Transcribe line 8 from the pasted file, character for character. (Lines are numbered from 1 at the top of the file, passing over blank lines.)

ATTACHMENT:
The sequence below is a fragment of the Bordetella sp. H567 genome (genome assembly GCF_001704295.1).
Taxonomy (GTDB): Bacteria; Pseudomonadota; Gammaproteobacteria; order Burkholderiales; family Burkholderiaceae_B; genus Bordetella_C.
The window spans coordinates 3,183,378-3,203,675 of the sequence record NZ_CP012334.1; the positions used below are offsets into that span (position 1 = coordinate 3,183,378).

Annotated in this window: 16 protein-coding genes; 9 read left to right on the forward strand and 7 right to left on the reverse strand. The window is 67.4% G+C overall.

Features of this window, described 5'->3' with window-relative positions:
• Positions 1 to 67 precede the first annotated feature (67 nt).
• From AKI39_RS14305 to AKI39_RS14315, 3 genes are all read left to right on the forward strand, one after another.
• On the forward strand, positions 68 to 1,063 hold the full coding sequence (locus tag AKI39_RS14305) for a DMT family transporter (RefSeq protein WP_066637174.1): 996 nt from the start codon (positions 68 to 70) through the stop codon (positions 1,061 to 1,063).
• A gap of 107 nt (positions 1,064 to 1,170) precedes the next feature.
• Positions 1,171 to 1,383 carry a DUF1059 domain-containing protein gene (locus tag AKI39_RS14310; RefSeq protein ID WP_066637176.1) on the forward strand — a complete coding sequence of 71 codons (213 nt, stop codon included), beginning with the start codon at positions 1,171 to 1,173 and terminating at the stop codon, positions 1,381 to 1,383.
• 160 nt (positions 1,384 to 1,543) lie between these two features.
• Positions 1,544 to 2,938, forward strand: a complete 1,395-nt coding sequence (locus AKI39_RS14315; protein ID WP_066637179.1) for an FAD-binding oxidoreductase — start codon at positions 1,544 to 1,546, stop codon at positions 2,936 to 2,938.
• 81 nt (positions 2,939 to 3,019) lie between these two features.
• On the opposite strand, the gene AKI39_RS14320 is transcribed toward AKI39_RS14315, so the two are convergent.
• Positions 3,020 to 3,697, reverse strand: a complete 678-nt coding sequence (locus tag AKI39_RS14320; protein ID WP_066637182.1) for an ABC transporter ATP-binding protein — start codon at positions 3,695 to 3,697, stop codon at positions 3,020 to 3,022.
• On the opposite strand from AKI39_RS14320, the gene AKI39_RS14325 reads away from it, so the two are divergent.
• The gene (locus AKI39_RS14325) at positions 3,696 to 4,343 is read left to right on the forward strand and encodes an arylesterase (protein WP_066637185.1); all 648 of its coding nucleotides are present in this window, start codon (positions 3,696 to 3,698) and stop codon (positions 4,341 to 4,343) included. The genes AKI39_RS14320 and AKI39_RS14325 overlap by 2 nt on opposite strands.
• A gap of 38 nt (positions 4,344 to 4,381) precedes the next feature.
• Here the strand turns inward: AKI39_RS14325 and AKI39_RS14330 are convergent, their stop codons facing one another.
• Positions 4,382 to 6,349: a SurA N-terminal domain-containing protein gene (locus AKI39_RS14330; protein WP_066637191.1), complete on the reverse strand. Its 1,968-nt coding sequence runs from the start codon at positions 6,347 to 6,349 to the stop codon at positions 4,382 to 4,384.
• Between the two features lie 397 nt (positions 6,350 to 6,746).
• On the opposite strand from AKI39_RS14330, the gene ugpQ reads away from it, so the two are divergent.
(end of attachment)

• On the forward strand, positions 68 to 1,063 hold the full coding sequence (locus tag AKI39_RS14305) for a DMT family transporter (RefSeq protein WP_066637174.1): 996 nt from the start codon (positions 68 to 70) through the stop codon (positions 1,061 to 1,063).